New course offerings for Interior Decorating Program

New course offerings for Interior Decorating Program

The certificate program in Interior Decorating, debuted this semester by University College at Fairfield University, continues this spring with additional course offerings. A complement to its popular, 30-year-old Interior Design certificate program, the Decorating program is designed for students interested in residential design but doesn't involve the architectural and technical components of construction and structure.

Meanwhile, a student chapter of American Society of Interior Designers (ASID) has been formed at Fairfield. ASID is the professional trade organization for Interior Designers. Only three other schools in Connecticut have been granted chapters.

There are three more courses scheduled for the spring semester for Decorating students: The "Color Design" workshop develops proficiency in basic color differences and visualizing color application. Students learn color mixing and color scheme planning. A major design project will be completed to show the students' knowledge of furniture layout, color, texture, pattern and scale. The course fee is $570.

"History of Furniture II" focuses on American furniture from 1650 through 1830 and its relationship to English prototypes. The course covers Victorian furniture styles through contemporary trends in both the United States and Europe. It may be taken before History of Furniture I." The fee is $570.

"Textiles for Interiors" is a survey of textile manufacture from finer to finished fabric with an emphasis on determining quality and usage. Students will study construction methods, dyeing, printing, finishing processes and applications. The fee is $380.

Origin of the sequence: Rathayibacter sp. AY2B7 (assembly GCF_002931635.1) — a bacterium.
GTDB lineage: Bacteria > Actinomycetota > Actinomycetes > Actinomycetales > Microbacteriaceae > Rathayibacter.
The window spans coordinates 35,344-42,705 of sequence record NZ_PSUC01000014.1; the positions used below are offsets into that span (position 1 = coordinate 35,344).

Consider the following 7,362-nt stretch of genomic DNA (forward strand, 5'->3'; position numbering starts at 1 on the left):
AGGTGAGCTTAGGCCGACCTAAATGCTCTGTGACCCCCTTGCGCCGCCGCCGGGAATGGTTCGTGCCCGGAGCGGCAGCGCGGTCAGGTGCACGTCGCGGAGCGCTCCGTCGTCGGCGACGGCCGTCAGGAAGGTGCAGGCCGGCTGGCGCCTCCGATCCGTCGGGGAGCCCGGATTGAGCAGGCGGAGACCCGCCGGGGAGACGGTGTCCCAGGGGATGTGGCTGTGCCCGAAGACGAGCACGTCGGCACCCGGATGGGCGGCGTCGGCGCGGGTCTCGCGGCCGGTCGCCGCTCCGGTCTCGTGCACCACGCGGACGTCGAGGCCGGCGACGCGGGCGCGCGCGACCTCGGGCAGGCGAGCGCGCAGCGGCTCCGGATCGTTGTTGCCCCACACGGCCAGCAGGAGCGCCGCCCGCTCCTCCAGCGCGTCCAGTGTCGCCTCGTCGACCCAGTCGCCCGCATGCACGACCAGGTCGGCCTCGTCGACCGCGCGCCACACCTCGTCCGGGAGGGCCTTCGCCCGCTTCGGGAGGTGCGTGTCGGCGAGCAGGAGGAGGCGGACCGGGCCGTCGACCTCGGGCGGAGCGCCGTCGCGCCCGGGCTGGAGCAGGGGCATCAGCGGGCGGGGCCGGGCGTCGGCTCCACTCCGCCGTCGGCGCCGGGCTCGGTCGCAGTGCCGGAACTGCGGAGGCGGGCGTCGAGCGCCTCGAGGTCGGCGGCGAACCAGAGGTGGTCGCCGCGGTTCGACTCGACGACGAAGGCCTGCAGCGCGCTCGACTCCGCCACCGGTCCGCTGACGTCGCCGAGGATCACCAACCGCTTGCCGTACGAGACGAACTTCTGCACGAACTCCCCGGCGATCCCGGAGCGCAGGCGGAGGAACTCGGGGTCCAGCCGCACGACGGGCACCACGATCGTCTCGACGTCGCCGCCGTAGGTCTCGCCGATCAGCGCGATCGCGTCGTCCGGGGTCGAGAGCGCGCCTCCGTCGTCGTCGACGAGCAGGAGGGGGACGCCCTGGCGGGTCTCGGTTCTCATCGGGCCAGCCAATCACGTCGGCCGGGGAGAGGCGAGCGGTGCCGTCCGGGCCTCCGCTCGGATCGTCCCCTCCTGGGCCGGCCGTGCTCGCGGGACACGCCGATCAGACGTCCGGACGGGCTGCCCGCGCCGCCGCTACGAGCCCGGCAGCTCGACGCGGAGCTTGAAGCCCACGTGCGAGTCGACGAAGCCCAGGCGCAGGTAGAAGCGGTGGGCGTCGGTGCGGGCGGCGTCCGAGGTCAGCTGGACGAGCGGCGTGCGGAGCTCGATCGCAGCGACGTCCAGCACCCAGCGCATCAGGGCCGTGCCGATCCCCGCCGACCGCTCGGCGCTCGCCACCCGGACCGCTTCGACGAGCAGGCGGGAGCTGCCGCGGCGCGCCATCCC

For more information or to register for a course, call University College at (203) 254-4307 or toll-free at (888) 254-1566.

Robert A. Hardy, curriculum coordinator for the Interior Design Certificate Programs, said "Our goal is to offer everyone the opportunity to discover their potential and to find out what interior design and decorating are all about." According to Mr. Hardy, there isn't a program similar to the Decorating program in the area. "The response to the new Decorating program has been very enthusiastic. Many people told me they had wanted to sign up for courses in the Interior Design program but were intimidated by the level of technical skill required. They were excited to find that the decorating program was now available with more emphasis on only the decorating aspect of Interior design."

The program offers non-credit courses that may be taken in any order, offering maximum flexibility. That's key, said Hardy, as many of those interested in the Interior Design and Decorating programs are non-traditional, adult students and those changing careers. Other classes offered include "Interior Design I," "History of Furniture I," and "Business of Interior Design." While the courses aren't as technical as those taken by students preparing to sit for exams for professional certification, they will be challenging and interesting, Hardy said. In fact, some classes overlap with the Interior Design program. Some Interior Decorating students have decided to continue their studies for the Interior Design Residential Certificate.

The Decorating certificate consists of a total of six courses, two of which are not full-semester classes. Although the Decorating students are in the same classes as the design students, they are not required to complete the work on the same level of technical skill and they do not receive grades except for two furniture history courses. They are also not working on creating a professional portfolio.

Posted On: 11-30-2006 10:11 AM

Volume: 39 Number: 97